Back then, it was mainly opposition figures who attended the group’s events. Israel’s ambassador to the United States, Michael Oren, refused to participate in the group’s inaugural conference, and later described the lobby as posing a “unique problem” to Israel.
“We are so far past that,” J Street’s president, Jeremy Ben Ami, told reporters on September 29. Indeed, the next evening, as J Street supporters convened for a gala dinner, Oren appeared on the giant screen, delivering a video greeting he prepared for the lobby.
“What is most significant is that the Israeli political spectrum, with all its shades, recognizes the American political spectrum, with all its shades,” Ben Ami said.
At the conference, J Street hosted for the first time a member of the ruling Likud party, Hanegbi, and a member of Shas, Vaknin, alongside the more obvious supporters of a two-state solution from the Labor Party, Meretz and the new Yesh Atid party.
Hanegbi sought to convince reporters that it was not his views that had changed, but those of J Street. The group, he said, is now “more left-center than extreme.”
That was certainly borne out by the prime time speakers at the full plenary, a forum reserved for more centrist voices. But the group was also careful to preserve places for voices to its left that are rarely heard in mainstream Jewish gatherings. In breakout sessions participants could hear discussions on boycotting Israel and on the Palestinian Nakba — or catastrophe, as Palestinians often refer to the 1948 war that established Israel, which was accompanied by the expulsion or flight of hundreds of thousands of Palestinians from the new state who became refugees. Such forums were a clear sign that J Street is attempting to assure the substantial number of people to its left among the group’s rank-and-file that they continue to have a place.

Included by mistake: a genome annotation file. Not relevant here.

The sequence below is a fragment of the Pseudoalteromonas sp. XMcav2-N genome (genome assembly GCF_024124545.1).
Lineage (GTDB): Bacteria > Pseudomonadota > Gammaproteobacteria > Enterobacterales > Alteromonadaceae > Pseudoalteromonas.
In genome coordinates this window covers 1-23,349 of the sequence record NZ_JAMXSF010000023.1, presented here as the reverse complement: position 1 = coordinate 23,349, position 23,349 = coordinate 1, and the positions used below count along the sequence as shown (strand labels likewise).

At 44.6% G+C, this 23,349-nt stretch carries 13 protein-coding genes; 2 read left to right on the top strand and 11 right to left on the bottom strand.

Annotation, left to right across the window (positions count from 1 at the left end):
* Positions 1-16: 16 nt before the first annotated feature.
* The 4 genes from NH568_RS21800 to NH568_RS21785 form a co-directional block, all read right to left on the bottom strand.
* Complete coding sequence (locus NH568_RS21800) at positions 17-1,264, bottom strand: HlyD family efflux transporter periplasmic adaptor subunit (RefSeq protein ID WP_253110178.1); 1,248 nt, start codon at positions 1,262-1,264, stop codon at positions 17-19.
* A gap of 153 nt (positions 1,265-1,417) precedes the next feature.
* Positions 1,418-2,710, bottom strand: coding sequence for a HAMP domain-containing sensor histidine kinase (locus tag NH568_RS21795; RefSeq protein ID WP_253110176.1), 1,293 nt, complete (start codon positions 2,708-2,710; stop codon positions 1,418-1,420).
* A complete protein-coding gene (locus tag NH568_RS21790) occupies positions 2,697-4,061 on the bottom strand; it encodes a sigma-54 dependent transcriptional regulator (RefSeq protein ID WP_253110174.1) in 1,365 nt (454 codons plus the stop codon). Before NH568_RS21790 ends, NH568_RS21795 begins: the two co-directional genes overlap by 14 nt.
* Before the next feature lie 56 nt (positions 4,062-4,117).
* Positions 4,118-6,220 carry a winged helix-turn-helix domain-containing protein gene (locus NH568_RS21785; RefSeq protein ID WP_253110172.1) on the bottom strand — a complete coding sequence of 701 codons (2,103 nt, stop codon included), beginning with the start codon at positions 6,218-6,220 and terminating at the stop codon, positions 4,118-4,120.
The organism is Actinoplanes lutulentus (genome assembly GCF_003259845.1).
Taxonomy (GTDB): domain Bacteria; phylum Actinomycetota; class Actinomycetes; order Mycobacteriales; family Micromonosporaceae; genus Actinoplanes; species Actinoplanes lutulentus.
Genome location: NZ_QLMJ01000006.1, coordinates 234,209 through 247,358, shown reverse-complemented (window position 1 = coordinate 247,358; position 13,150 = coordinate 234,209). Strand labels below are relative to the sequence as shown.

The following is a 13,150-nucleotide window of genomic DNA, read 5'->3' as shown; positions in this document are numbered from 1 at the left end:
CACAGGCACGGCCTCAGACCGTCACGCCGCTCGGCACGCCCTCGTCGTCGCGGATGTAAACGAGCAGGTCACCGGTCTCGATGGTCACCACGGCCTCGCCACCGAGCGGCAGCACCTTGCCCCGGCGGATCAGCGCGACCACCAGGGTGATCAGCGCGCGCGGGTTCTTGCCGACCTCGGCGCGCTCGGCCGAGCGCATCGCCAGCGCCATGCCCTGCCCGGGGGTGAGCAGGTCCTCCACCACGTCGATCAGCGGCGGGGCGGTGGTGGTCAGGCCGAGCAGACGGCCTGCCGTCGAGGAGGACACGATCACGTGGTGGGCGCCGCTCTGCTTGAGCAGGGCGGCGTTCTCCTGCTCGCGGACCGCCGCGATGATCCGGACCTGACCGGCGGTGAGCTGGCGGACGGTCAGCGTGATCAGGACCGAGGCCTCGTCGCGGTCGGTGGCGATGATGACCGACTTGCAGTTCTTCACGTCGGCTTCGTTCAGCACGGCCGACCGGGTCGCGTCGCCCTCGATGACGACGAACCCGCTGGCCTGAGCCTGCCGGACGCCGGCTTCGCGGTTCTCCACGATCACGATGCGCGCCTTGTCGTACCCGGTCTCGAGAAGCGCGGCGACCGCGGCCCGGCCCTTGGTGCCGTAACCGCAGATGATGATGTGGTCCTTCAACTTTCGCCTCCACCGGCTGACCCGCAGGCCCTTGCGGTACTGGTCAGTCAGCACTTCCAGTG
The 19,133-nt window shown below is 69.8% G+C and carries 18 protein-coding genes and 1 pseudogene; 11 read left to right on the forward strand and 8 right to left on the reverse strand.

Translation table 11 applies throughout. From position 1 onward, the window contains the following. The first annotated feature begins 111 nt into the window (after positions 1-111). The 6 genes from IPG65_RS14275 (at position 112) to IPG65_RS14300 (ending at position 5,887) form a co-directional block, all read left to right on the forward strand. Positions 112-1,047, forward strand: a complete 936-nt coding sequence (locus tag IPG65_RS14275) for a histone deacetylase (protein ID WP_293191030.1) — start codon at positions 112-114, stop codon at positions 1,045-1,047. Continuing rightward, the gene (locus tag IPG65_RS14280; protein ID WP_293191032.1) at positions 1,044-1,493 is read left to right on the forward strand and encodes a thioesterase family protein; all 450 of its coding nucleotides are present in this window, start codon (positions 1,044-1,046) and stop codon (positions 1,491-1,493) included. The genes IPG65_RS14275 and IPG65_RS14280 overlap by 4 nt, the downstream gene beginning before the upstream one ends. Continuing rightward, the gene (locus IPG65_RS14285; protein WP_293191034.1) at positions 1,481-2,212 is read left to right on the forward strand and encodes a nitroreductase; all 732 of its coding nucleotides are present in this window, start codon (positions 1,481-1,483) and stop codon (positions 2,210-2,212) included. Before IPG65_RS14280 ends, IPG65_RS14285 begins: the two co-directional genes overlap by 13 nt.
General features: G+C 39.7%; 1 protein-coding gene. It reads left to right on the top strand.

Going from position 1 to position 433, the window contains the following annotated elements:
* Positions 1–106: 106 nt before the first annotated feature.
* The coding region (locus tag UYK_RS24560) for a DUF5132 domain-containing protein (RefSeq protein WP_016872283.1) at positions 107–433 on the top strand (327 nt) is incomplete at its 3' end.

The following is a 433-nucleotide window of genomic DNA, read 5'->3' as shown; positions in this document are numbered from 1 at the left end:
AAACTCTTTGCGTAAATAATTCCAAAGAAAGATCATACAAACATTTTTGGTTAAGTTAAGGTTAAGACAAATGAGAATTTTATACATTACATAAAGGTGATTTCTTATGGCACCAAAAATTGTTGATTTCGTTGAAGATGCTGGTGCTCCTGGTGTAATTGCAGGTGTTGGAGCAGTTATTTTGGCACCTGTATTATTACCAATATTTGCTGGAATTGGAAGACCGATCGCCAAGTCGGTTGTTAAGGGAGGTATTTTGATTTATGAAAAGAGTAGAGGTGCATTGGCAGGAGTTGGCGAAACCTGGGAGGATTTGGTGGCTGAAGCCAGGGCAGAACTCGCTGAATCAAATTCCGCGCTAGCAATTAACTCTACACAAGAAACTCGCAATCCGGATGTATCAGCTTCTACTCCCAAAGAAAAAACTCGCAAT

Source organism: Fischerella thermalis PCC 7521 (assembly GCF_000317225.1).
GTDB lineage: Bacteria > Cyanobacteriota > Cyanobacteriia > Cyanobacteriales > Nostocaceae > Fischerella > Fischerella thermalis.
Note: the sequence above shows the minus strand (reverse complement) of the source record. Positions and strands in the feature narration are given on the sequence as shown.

Hanegbi’s own early years in politics were devoted to fighting Israel’s peace accord with Egypt and to defending Israel’s exclusively Jewish settlements in the occupied West Bank. But he has since become a supporter of a two-state solution. He told J Street’s conference attendees that this was a view he shared with Netanyahu.
Hanegbi dismissed the notion that the Likud is gradually shifting away from this vision and toward one of a Jewish state on all the West Bank.
“There’s a big mistake in using the term ‘two-state solution,’” Hanegbi argued, explaining that many politicians who express opposition to it do not understand the parameters of a future agreement.
Still, leading members of Hanegbi’s party, such as Deputy Defense Minister Danny Danon and Deputy Foreign Minister Zeev Elkin, have spoken out in America and at home against a two-state solution with the Palestinians. Indeed, politicians such as Danon already play a prominent role in supporting hawkish American Jewish groups, not dissimilar to the kind of help J Street now appears to be seeking from public officials to their left.
Still, Sheetrit added a splash of cold water on the face of those hoping for a new era of cooperation with Israel’s political mainstream. “U.S. Jews cannot change the situation in Israel by remote control,” he said. “If you want to make a change, make aliyah.”